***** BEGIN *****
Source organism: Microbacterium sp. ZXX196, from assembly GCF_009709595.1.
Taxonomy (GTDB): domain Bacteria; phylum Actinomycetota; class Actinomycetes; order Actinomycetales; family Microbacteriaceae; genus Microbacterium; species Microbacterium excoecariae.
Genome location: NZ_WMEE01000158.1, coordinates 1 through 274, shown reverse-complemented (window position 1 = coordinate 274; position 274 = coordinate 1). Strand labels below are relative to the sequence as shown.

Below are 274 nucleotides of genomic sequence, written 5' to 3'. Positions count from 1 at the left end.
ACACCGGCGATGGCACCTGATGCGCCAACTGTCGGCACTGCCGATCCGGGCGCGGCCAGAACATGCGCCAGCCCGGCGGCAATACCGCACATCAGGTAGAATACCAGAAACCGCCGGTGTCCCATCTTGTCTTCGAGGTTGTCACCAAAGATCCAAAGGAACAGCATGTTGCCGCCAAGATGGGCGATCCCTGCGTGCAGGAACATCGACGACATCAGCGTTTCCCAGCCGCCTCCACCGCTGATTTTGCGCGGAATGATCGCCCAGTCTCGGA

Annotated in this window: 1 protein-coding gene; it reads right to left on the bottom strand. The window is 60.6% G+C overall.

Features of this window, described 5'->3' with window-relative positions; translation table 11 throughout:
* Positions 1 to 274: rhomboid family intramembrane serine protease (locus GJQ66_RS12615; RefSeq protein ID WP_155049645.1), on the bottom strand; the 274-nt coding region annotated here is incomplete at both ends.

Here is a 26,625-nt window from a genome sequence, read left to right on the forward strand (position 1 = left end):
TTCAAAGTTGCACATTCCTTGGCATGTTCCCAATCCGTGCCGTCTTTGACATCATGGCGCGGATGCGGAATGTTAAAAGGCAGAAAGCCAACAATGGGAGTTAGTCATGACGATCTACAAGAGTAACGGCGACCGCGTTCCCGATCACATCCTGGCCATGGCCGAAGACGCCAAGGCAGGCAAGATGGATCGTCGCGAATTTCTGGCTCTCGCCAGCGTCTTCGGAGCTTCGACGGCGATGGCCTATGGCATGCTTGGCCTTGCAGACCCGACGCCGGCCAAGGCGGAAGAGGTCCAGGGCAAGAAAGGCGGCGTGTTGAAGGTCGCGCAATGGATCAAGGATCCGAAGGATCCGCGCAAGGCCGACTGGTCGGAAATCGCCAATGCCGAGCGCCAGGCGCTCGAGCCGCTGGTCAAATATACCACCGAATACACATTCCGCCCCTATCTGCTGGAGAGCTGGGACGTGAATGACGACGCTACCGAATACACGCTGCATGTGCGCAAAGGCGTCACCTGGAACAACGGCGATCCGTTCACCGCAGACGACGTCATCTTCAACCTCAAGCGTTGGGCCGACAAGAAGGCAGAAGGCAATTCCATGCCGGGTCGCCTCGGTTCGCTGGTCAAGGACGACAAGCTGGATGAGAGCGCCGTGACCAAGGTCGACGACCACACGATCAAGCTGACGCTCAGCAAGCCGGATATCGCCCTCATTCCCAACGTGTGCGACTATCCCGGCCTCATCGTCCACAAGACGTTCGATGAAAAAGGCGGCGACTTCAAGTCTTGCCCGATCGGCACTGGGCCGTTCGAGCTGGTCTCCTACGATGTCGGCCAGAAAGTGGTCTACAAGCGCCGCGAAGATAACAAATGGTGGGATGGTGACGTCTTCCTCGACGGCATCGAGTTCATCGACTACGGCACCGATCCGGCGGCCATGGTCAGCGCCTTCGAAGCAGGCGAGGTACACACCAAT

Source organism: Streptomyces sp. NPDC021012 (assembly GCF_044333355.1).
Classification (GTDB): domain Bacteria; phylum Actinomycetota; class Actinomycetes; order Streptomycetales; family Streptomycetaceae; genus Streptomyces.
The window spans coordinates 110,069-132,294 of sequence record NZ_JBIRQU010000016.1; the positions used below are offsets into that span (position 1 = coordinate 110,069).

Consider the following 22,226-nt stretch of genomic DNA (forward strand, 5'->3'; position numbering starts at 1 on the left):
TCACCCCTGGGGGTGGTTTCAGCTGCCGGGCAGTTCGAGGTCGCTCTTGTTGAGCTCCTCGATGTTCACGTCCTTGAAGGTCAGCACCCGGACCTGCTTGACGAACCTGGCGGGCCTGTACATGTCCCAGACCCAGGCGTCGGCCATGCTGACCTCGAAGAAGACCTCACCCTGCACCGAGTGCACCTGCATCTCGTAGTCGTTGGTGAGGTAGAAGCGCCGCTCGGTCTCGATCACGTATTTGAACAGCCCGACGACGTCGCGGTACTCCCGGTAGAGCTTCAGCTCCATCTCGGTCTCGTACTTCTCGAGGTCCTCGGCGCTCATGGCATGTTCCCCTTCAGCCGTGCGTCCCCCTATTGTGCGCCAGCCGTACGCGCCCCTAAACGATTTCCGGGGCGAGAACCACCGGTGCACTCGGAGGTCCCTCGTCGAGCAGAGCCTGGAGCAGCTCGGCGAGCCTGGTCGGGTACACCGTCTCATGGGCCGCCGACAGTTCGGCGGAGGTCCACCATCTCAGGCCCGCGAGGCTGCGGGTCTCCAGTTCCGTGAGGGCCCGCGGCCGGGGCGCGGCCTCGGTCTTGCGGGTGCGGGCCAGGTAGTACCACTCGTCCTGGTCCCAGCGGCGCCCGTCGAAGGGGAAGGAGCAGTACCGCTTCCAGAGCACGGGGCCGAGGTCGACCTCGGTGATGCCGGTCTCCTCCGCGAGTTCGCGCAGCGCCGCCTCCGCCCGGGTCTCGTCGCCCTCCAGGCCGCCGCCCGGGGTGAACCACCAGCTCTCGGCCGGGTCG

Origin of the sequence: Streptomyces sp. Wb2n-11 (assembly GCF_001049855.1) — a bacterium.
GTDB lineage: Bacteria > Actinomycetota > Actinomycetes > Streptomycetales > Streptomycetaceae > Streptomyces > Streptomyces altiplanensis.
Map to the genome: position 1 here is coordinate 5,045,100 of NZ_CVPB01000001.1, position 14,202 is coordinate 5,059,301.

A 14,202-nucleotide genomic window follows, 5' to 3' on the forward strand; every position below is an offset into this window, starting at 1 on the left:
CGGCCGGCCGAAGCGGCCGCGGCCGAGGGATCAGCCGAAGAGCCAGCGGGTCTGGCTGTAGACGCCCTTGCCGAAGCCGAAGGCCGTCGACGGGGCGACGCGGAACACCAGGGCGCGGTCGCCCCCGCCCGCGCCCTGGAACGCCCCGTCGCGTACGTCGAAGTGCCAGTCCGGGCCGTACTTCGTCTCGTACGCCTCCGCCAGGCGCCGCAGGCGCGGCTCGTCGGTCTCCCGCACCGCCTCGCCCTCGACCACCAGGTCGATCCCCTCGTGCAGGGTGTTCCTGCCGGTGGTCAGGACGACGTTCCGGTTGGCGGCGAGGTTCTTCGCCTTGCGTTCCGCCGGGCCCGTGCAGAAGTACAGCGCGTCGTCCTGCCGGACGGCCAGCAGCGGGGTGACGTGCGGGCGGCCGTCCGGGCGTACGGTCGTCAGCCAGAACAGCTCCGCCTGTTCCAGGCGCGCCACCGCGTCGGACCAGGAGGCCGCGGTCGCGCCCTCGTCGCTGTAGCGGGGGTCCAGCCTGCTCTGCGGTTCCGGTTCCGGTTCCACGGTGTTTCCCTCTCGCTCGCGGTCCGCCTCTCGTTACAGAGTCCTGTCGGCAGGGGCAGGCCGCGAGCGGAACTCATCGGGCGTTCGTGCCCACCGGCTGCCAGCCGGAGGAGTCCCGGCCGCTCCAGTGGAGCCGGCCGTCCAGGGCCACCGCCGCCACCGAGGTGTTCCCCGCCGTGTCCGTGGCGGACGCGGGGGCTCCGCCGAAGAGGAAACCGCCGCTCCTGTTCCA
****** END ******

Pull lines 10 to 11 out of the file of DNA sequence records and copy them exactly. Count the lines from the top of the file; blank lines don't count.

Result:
TTCAAAGTTGCACATTCCTTGGCATGTTCCCAATCCGTGCCGTCTTTGACATCATGGCGCGGATGCGGAATGTTAAAAGGCAGAAAGCCAACAATGGGAGTTAGTCATGACGATCTACAAGAGTAACGGCGACCGCGTTCCCGATCACATCCTGGCCATGGCCGAAGACGCCAAGGCAGGCAAGATGGATCGTCGCGAATTTCTGGCTCTCGCCAGCGTCTTCGGAGCTTCGACGGCGATGGCCTATGGCATGCTTGGCCTTGCAGACCCGACGCCGGCCAAGGCGGAAGAGGTCCAGGGCAAGAAAGGCGGCGTGTTGAAGGTCGCGCAATGGATCAAGGATCCGAAGGATCCGCGCAAGGCCGACTGGTCGGAAATCGCCAATGCCGAGCGCCAGGCGCTCGAGCCGCTGGTCAAATATACCACCGAATACACATTCCGCCCCTATCTGCTGGAGAGCTGGGACGTGAATGACGACGCTACCGAATACACGCTGCATGTGCGCAAAGGCGTCACCTGGAACAACGGCGATCCGTTCACCGCAGACGACGTCATCTTCAACCTCAAGCGTTGGGCCGACAAGAAGGCAGAAGGCAATTCCATGCCGGGTCGCCTCGGTTCGCTGGTCAAGGACGACAAGCTGGATGAGAGCGCCGTGACCAAGGTCGACGACCACACGATCAAGCTGACGCTCAGCAAGCCGGATATCGCCCTCATTCCCAACGTGTGCGACTATCCCGGCCTCATCGTCCACAAGACGTTCGATGAAAAAGGCGGCGACTTCAAGTCTTGCCCGATCGGCACTGGGCCGTTCGAGCTGGTCTCCTACGATGTCGGCCAGAAAGTGGTCTACAAGCGCCGCGAAGATAACAAATGGTGGGATGGTGACGTCTTCCTCGACGGCATCGAGTTCATCGACTACGGCACCGATCCGGCGGCCATGGTCAGCGCCTTCGAAGCAGGCGAGGTACACACCAAT

Source organism: Streptomyces sp. NPDC021012 (assembly GCF_044333355.1).